Caricatures of Napoleon

Caricatures of Napoleon

  • The jay stripped of its borrowed feathers.

    ANONYMOUS

  • Introduction of Citizen Volpone and his retinue in Paris.

    GILLRAY James (1757 - 1815)

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Title: The jay stripped of its borrowed feathers.

Author : ANONYMOUS (-)

Creation date : 1814

Date shown: 1814

Dimensions: Height 29 - Width 40.5

Technique and other indications: Watercolor etching. French version of an English prototype published on November 10, 1813

Storage location: Brown University Library website

Contact copyright: © Brown University Library website

Picture reference: Bullard F-185

The jay stripped of its borrowed feathers.

© Brown University Library

To close

Title: Introduction of Citizen Volpone and his retinue in Paris.

Author : GILLRAY James (1757 - 1815)

Creation date : 1802

Date shown:

Dimensions: Height 17.6 - Width 23.9

Technique and other indications: Watercolor etching.

Storage location: National Museum of Malmaison Castle website

Contact copyright: © Photo RMN-Grand Palais - D. Arnaudet

Picture reference: 95CN21091 / MM.53.9.13

Introduction of Citizen Volpone and his retinue in Paris.

© Photo RMN-Grand Palais - D. Arnaudet

Publication date: May 2006

Historical context

If the cartoon made reference to popular culture, it was also inspired by the great culture which itself became proverbial, and therefore popular. But it is quite obvious that references to ancient literature were not forgotten either, with Philoctetes, Prometheus, etc.
This diversion of literature for satirical ends played a large part in the development of bubbles, which led caricature on the path of comics.

Image Analysis

The skinned jay

This cartoon is based on a fable by La Fontaine, "The jay adorned with the peacock's feathers", the pretentious bird having the head of Napoleon. And it is the eagles, symbols of the powers of Europe, that tear off the feathers he has stolen to appear taller. And those feathers are Spain, Bohemia, Poland. We are not far with this caricature of the theme of the dwarf who seeks to rise to the level of the sovereigns of Europe.
This cartoon is the French version of an English prototype published on November 10, 1813, less than a month after the Battle of Leipzig (October 16-18, 1813).

Gillray's caricature

More than a caricature of Bonaparte, this is an attack on Charles-James Fox (1749-1806), an English politician favorable if not to the Revolution, at least to the peace allowing the development of British trade. He supported the negotiations with France which led to the peace of Amiens (1802). He is shown being greeted by the First Consul dressed in a half-civilian, half-military style, surrounded by a guard of Mamluks. It is always the idea of ​​the oriental adventurer who returned from Egypt that is developed here, Bonaparte being reputed to have established his empire with the help of the Egyptians. Known for his taste for pleasures, Fox is represented as a earthy man and he is accompanied by his wife, an enormous matron. Volpone, "Big Fox", character in the play by Ben Johnson (1605), has remained as the type of the greedy pleasure-seeker leading a double existence, in popular parlance. Fox, to whom he is assimilated, is therefore, for Gillray and all the English patriots of Pitt's party, an unreliable politician, playing a double game.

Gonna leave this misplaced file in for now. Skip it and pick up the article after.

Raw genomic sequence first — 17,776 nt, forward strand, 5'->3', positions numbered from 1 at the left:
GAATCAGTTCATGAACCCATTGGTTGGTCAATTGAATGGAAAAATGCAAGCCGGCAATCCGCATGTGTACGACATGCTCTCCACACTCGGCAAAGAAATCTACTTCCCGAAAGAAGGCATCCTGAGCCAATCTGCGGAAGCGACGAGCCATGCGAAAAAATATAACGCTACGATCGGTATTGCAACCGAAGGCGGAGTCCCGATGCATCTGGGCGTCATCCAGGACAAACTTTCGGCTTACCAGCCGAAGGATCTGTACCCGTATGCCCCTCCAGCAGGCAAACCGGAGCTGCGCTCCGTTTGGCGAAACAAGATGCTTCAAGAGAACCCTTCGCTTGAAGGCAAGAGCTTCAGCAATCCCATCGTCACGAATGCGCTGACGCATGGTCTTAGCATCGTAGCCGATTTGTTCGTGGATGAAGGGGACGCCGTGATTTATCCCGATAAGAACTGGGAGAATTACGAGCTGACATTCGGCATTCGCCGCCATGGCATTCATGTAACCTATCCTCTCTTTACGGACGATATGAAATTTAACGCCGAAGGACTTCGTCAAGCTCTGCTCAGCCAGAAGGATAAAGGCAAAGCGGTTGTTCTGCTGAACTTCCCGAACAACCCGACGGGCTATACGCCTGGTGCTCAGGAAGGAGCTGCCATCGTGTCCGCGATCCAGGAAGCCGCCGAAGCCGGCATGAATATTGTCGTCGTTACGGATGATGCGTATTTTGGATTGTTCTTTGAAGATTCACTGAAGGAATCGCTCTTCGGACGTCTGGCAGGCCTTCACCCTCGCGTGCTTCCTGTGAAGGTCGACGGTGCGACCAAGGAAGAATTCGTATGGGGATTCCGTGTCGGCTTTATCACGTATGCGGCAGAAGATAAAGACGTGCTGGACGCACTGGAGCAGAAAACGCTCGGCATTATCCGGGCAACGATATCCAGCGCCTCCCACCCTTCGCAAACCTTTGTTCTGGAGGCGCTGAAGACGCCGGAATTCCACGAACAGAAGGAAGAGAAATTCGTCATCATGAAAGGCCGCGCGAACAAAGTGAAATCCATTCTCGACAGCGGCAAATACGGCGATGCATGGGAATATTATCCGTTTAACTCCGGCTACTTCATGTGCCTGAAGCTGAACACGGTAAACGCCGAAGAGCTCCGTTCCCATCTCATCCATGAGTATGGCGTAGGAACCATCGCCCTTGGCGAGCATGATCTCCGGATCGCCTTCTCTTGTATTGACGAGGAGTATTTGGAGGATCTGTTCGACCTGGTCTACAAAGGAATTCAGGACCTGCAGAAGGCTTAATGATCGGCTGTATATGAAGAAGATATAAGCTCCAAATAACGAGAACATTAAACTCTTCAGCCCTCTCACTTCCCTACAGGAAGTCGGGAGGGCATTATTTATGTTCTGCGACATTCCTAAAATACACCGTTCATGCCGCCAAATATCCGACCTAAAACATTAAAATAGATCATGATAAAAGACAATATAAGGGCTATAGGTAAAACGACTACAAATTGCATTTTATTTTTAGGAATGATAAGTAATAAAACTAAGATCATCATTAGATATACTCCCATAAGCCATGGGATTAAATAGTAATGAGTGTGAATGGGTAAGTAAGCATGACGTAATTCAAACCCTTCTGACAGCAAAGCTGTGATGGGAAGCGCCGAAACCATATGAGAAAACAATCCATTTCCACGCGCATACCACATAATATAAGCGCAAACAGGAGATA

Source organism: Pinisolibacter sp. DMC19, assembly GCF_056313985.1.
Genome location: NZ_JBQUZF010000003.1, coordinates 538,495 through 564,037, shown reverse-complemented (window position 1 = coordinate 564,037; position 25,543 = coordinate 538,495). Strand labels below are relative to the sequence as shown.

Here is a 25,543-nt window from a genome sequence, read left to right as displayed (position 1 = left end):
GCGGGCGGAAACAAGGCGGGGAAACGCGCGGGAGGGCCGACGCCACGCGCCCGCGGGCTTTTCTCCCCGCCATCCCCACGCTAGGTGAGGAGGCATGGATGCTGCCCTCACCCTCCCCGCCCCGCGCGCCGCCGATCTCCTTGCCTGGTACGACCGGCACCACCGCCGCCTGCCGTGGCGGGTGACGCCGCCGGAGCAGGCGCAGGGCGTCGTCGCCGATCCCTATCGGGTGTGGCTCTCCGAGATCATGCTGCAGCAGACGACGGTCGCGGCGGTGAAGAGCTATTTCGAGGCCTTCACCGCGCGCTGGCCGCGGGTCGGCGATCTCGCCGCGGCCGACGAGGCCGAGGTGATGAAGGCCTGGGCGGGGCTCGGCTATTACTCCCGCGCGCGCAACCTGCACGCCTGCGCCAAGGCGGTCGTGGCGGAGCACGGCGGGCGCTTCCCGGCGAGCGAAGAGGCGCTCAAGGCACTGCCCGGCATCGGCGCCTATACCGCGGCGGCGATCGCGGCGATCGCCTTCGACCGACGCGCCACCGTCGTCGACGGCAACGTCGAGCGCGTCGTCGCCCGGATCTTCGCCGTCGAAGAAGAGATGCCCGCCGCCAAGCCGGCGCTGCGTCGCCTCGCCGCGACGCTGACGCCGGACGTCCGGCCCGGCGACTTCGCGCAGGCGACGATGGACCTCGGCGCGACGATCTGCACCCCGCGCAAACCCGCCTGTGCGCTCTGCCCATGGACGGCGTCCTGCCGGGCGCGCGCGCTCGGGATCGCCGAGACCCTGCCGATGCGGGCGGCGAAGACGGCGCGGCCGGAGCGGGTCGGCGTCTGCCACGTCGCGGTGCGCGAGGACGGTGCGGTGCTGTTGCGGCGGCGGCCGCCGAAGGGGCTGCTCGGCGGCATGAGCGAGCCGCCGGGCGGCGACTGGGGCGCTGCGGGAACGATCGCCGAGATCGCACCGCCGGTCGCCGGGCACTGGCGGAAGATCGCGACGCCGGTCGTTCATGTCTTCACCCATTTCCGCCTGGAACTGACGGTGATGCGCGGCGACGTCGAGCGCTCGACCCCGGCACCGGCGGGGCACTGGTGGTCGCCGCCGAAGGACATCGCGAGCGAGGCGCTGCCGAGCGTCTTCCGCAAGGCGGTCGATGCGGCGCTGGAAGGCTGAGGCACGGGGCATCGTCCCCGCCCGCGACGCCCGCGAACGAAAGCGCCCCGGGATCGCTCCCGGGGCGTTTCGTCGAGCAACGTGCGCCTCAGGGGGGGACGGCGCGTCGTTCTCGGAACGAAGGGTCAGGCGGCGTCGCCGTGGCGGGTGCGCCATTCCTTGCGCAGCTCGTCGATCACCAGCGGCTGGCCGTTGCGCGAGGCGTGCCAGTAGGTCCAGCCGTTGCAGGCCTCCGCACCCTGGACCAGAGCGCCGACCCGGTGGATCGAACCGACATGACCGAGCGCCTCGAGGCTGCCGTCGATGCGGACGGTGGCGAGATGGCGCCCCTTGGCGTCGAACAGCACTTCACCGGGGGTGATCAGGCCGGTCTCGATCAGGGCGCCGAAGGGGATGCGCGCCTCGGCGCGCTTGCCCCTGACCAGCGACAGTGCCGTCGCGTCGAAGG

Interpretation

If Napoleon was obviously the main victim of the caricature, certain other characters, linked to him directly or indirectly, were also the target of satirists. This was the case with Fox in England, General Vandamme in Germany, renowned for his harshness, and Talleyrand in France, readily castigated by the royalists and the English for his status as defrocked bishop. Cambaceres’s homosexuality was used to present the imperial regime as “unnatural”.
Close to an imaged pun, this conception of caricature - literary illustration - was fashionable in art around 1800. It developed with romanticism, and caricature was to a certain extent. way the origin, even if it diverted its immediate meaning to adapt it to the needs of satire. In this sense, we can say that popular art, free and unconstrained, anticipates great art.
With regard to Napoleon, the illustrative caricature is one of the few prototypes developed to stigmatize the Emperor. This is how she takes up the themes of the dwarf, the ogre or the devil.

  • caricature
  • fall of the Empire
  • Bonaparte (Napoleon)
  • United Kingdom
  • Treaty of Amiens
  • Fountain
  • Cambaceres (Jean-Jacques-Régis de)

Bibliography

Jérémie BENOIT,The Anti-Napoleon. Caricatures and satires of the Consulate in the Empirecatalog of the exhibition of the National Museum of the Castles of Malmaison and Bois-Préau, May 30-September 30, 1996 ¨Paris, Réunion des Musées Nationaux, 1996 Catherine CLERC,The Caricature against NapoleonParis, Promodis, 1985. John GRAND-CARTERET,Napoleon in pictures. English prints (Portraits and caricatures)Paris, Firmin-Didot et Cie, 1895.

To cite this article

Jérémie BENOÎT, "Caricatures of Napoleon"


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